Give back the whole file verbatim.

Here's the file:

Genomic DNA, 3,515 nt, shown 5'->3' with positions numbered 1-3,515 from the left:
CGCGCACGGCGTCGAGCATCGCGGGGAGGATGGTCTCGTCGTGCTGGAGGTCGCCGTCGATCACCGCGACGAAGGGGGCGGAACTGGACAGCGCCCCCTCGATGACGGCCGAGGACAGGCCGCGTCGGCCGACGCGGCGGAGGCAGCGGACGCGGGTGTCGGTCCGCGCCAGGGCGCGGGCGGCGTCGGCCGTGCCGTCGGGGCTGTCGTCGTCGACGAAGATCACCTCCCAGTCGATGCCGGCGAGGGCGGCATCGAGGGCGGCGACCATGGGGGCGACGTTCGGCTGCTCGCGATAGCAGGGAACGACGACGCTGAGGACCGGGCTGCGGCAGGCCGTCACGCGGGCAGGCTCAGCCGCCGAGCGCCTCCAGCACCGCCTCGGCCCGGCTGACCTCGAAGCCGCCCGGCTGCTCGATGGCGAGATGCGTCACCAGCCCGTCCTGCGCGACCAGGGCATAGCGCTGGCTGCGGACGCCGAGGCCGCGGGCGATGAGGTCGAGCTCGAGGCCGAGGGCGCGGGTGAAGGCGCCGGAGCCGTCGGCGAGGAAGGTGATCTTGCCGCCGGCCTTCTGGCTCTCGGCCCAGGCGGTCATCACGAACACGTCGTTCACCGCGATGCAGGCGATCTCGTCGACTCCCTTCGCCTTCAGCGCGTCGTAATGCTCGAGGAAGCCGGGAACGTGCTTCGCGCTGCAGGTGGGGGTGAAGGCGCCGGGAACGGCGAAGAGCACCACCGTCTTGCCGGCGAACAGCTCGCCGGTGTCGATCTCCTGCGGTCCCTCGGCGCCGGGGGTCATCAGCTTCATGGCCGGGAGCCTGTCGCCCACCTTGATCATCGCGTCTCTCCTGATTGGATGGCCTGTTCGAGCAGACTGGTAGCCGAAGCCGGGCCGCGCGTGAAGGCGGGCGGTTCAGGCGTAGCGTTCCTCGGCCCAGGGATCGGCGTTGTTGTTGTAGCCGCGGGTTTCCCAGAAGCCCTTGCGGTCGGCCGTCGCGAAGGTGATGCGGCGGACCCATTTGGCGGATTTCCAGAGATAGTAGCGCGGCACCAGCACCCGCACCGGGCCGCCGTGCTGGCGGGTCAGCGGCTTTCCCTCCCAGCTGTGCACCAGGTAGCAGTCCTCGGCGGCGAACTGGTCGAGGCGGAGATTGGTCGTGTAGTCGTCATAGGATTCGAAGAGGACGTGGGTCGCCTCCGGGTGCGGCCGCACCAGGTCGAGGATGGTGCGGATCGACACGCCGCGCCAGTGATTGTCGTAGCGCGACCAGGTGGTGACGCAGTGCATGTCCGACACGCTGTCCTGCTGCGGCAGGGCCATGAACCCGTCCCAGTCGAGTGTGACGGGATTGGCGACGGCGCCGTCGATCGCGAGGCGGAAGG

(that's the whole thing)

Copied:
Genomic DNA, 3,515 nt, shown 5'->3' with positions numbered 1-3,515 from the left:
CGCGCACGGCGTCGAGCATCGCGGGGAGGATGGTCTCGTCGTGCTGGAGGTCGCCGTCGATCACCGCGACGAAGGGGGCGGAACTGGACAGCGCCCCCTCGATGACGGCCGAGGACAGGCCGCGTCGGCCGACGCGGCGGAGGCAGCGGACGCGGGTGTCGGTCCGCGCCAGGGCGCGGGCGGCGTCGGCCGTGCCGTCGGGGCTGTCGTCGTCGACGAAGATCACCTCCCAGTCGATGCCGGCGAGGGCGGCATCGAGGGCGGCGACCATGGGGGCGACGTTCGGCTGCTCGCGATAGCAGGGAACGACGACGCTGAGGACCGGGCTGCGGCAGGCCGTCACGCGGGCAGGCTCAGCCGCCGAGCGCCTCCAGCACCGCCTCGGCCCGGCTGACCTCGAAGCCGCCCGGCTGCTCGATGGCGAGATGCGTCACCAGCCCGTCCTGCGCGACCAGGGCATAGCGCTGGCTGCGGACGCCGAGGCCGCGGGCGATGAGGTCGAGCTCGAGGCCGAGGGCGCGGGTGAAGGCGCCGGAGCCGTCGGCGAGGAAGGTGATCTTGCCGCCGGCCTTCTGGCTCTCGGCCCAGGCGGTCATCACGAACACGTCGTTCACCGCGATGCAGGCGATCTCGTCGACTCCCTTCGCCTTCAGCGCGTCGTAATGCTCGAGGAAGCCGGGAACGTGCTTCGCGCTGCAGGTGGGGGTGAAGGCGCCGGGAACGGCGAAGAGCACCACCGTCTTGCCGGCGAACAGCTCGCCGGTGTCGATCTCCTGCGGTCCCTCGGCGCCGGGGGTCATCAGCTTCATGGCCGGGAGCCTGTCGCCCACCTTGATCATCGCGTCTCTCCTGATTGGATGGCCTGTTCGAGCAGACTGGTAGCCGAAGCCGGGCCGCGCGTGAAGGCGGGCGGTTCAGGCGTAGCGTTCCTCGGCCCAGGGATCGGCGTTGTTGTTGTAGCCGCGGGTTTCCCAGAAGCCCTTGCGGTCGGCCGTCGCGAAGGTGATGCGGCGGACCCATTTGGCGGATTTCCAGAGATAGTAGCGCGGCACCAGCACCCGCACCGGGCCGCCGTGCTGGCGGGTCAGCGGCTTTCCCTCCCAGCTGTGCACCAGGTAGCAGTCCTCGGCGGCGAACTGGTCGAGGCGGAGATTGGTCGTGTAGTCGTCATAGGATTCGAAGAGGACGTGGGTCGCCTCCGGGTGCGGCCGCACCAGGTCGAGGATGGTGCGGATCGACACGCCGCGCCAGTGATTGTCGTAGCGCGACCAGGTGGTGACGCAGTGCATGTCCGACACGCTGTCCTGCTGCGGCAGGGCCATGAACCCGTCCCAGTCGAGTGTGACGGGATTGGCGACGGCGCCGTCGATCGCGAGGCGGAAGG